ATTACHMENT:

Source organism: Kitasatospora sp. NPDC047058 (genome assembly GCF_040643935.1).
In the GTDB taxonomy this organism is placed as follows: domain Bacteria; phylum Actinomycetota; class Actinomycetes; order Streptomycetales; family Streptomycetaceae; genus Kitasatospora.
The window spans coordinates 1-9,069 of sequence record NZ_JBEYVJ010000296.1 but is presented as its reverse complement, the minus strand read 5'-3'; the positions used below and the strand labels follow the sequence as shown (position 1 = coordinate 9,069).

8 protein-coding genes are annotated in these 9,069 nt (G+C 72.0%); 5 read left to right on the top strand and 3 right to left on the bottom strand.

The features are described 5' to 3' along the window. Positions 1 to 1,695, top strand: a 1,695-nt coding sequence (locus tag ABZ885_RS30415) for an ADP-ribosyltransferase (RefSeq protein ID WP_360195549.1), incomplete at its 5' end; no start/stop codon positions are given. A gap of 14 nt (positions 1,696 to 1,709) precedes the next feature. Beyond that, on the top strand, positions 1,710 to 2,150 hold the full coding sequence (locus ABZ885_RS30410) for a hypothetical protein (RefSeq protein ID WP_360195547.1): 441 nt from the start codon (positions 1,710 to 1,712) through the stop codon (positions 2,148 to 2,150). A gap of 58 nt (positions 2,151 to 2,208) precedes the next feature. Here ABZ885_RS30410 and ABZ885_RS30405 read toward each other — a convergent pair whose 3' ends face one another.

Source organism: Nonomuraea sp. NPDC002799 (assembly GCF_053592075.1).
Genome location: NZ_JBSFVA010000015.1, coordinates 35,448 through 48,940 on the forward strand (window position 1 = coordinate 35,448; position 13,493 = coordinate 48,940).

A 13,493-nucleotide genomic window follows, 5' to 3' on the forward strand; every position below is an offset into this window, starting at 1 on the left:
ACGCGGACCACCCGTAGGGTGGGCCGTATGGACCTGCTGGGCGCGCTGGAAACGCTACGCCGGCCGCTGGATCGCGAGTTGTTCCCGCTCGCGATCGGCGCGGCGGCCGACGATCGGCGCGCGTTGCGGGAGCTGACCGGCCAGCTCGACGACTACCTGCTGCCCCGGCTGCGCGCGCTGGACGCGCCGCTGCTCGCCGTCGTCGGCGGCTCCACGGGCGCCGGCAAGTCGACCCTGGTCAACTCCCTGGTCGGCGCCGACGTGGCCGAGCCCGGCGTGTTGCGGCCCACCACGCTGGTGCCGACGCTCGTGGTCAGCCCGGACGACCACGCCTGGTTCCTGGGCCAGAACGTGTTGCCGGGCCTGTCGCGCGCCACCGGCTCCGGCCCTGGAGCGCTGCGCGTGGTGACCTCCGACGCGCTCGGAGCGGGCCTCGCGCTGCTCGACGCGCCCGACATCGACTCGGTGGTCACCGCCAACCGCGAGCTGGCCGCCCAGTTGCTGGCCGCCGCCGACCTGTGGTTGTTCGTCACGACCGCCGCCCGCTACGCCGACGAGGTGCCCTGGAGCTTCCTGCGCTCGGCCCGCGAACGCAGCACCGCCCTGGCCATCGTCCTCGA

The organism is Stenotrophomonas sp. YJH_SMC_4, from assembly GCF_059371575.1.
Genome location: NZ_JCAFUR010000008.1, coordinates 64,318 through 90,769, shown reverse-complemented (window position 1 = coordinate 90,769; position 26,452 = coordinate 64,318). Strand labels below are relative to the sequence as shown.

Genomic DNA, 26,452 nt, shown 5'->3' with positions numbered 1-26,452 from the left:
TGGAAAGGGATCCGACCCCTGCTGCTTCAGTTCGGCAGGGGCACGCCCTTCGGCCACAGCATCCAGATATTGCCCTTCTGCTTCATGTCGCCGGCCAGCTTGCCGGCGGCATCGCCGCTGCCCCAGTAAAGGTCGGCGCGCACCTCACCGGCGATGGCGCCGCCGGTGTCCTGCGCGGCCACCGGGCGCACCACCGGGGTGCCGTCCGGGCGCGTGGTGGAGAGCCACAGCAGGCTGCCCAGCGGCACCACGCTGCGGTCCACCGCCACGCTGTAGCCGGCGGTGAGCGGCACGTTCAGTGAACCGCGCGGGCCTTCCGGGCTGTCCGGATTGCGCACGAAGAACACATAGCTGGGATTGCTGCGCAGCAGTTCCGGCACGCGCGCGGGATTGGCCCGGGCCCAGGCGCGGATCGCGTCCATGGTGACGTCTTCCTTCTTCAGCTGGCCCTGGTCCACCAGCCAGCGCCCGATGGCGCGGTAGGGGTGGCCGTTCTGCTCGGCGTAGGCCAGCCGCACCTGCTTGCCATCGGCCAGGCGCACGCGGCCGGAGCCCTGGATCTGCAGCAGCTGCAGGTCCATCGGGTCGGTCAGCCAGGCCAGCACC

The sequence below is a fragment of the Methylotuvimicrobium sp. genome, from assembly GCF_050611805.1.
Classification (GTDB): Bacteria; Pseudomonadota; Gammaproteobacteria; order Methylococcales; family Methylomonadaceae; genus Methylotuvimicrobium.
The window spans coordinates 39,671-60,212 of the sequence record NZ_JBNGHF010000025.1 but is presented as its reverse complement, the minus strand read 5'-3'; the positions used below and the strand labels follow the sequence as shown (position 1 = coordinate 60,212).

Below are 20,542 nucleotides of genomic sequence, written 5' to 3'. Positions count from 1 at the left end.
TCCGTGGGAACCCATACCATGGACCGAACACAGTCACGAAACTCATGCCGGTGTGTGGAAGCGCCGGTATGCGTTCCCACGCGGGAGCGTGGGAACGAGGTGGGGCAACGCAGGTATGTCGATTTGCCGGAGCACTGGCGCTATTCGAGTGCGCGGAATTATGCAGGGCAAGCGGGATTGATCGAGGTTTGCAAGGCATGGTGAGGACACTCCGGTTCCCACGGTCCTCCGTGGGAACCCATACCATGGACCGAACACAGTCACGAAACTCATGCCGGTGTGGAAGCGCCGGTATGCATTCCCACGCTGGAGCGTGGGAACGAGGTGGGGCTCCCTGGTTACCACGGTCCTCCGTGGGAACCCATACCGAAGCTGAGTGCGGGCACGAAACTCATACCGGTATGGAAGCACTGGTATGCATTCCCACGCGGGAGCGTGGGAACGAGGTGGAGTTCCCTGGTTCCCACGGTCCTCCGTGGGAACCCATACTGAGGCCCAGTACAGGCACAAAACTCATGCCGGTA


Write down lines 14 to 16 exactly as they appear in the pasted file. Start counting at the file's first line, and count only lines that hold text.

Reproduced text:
The sequence below is a fragment of the Methylotuvimicrobium sp. genome, from assembly GCF_050611805.1.
Classification (GTDB): Bacteria; Pseudomonadota; Gammaproteobacteria; order Methylococcales; family Methylomonadaceae; genus Methylotuvimicrobium.
The window spans coordinates 39,671-60,212 of the sequence record NZ_JBNGHF010000025.1 but is presented as its reverse complement, the minus strand read 5'-3'; the positions used below and the strand labels follow the sequence as shown (position 1 = coordinate 60,212).